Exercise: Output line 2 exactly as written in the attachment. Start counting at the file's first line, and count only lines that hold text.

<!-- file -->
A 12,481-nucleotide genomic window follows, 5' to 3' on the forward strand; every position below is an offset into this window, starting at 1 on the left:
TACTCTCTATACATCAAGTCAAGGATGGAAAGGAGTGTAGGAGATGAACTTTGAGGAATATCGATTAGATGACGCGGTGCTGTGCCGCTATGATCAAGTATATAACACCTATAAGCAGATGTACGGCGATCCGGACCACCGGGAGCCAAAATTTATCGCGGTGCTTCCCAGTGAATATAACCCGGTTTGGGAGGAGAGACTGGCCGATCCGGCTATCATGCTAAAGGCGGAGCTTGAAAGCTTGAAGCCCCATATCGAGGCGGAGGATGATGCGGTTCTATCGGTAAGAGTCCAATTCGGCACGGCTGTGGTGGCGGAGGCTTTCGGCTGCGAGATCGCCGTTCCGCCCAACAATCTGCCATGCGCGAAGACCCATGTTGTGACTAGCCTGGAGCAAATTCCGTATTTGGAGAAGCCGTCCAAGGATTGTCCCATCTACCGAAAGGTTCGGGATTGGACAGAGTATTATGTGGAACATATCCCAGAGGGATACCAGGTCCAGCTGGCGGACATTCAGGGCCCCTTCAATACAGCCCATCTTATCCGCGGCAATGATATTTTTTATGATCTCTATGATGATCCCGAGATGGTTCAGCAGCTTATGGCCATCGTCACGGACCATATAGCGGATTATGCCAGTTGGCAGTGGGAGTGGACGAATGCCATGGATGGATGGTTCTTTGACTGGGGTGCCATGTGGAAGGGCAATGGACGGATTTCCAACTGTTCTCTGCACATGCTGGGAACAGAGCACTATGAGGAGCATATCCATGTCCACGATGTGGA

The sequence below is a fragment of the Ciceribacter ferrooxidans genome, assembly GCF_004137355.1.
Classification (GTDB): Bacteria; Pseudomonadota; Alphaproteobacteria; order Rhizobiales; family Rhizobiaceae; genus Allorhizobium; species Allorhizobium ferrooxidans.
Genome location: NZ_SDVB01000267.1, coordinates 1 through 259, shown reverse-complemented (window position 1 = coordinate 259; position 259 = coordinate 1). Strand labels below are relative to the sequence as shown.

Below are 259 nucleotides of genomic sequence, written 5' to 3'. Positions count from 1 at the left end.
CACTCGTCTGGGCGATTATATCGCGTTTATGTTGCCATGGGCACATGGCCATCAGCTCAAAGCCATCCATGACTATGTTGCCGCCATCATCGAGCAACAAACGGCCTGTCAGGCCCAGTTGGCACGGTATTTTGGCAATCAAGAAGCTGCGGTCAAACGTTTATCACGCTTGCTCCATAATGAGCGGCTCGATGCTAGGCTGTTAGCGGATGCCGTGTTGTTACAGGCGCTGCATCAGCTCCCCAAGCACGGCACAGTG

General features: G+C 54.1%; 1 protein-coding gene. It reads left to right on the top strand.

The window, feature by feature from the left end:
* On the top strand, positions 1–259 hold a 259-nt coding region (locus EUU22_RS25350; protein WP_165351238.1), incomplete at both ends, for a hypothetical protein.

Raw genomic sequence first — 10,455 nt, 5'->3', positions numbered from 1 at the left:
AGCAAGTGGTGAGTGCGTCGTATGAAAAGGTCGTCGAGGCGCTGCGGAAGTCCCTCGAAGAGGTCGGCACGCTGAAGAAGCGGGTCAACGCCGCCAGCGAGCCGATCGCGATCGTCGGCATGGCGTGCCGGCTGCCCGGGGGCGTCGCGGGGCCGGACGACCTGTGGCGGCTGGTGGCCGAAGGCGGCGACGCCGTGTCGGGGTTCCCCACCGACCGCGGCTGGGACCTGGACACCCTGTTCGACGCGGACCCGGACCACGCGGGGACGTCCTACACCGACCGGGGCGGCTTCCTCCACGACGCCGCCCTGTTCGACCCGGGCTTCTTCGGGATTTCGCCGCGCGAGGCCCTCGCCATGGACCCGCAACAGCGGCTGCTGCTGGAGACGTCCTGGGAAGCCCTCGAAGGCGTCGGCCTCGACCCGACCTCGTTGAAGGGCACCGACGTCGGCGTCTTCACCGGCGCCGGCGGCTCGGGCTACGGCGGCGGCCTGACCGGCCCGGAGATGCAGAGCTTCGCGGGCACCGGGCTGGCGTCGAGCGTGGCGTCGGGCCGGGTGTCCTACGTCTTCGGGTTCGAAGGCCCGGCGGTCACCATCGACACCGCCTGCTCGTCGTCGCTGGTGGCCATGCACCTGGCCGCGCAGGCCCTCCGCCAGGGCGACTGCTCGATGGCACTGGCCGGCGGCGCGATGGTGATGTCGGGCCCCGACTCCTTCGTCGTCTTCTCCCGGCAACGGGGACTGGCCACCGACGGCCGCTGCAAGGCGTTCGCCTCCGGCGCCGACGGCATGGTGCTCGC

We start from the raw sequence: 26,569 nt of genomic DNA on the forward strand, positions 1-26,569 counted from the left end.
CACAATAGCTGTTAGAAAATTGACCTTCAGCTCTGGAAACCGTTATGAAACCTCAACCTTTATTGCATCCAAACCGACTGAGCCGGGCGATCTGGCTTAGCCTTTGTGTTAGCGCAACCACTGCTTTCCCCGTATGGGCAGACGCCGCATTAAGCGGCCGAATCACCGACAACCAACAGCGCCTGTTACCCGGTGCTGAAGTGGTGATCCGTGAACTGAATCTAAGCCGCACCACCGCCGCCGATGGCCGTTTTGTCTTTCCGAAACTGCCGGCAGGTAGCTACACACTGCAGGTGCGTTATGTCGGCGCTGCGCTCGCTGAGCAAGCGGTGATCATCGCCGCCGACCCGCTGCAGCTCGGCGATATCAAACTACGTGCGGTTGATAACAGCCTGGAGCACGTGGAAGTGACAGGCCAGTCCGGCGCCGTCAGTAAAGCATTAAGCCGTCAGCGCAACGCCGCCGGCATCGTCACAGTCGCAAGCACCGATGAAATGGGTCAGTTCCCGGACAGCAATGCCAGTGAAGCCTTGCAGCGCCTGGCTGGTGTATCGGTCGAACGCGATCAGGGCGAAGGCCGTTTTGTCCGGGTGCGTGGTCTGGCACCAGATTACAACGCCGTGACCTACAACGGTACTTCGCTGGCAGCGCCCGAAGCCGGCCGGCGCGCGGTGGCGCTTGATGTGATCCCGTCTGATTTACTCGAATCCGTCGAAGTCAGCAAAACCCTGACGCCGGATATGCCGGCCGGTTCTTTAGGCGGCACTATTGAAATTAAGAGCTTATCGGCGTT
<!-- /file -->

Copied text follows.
TACTCTCTATACATCAAGTCAAGGATGGAAAGGAGTGTAGGAGATGAACTTTGAGGAATATCGATTAGATGACGCGGTGCTGTGCCGCTATGATCAAGTATATAACACCTATAAGCAGATGTACGGCGATCCGGACCACCGGGAGCCAAAATTTATCGCGGTGCTTCCCAGTGAATATAACCCGGTTTGGGAGGAGAGACTGGCCGATCCGGCTATCATGCTAAAGGCGGAGCTTGAAAGCTTGAAGCCCCATATCGAGGCGGAGGATGATGCGGTTCTATCGGTAAGAGTCCAATTCGGCACGGCTGTGGTGGCGGAGGCTTTCGGCTGCGAGATCGCCGTTCCGCCCAACAATCTGCCATGCGCGAAGACCCATGTTGTGACTAGCCTGGAGCAAATTCCGTATTTGGAGAAGCCGTCCAAGGATTGTCCCATCTACCGAAAGGTTCGGGATTGGACAGAGTATTATGTGGAACATATCCCAGAGGGATACCAGGTCCAGCTGGCGGACATTCAGGGCCCCTTCAATACAGCCCATCTTATCCGCGGCAATGATATTTTTTATGATCTCTATGATGATCCCGAGATGGTTCAGCAGCTTATGGCCATCGTCACGGACCATATAGCGGATTATGCCAGTTGGCAGTGGGAGTGGACGAATGCCATGGATGGATGGTTCTTTGACTGGGGTGCCATGTGGAAGGGCAATGGACGGATTTCCAACTGTTCTCTGCACATGCTGGGAACAGAGCACTATGAGGAGCATATCCATGTCCACGATGTGGA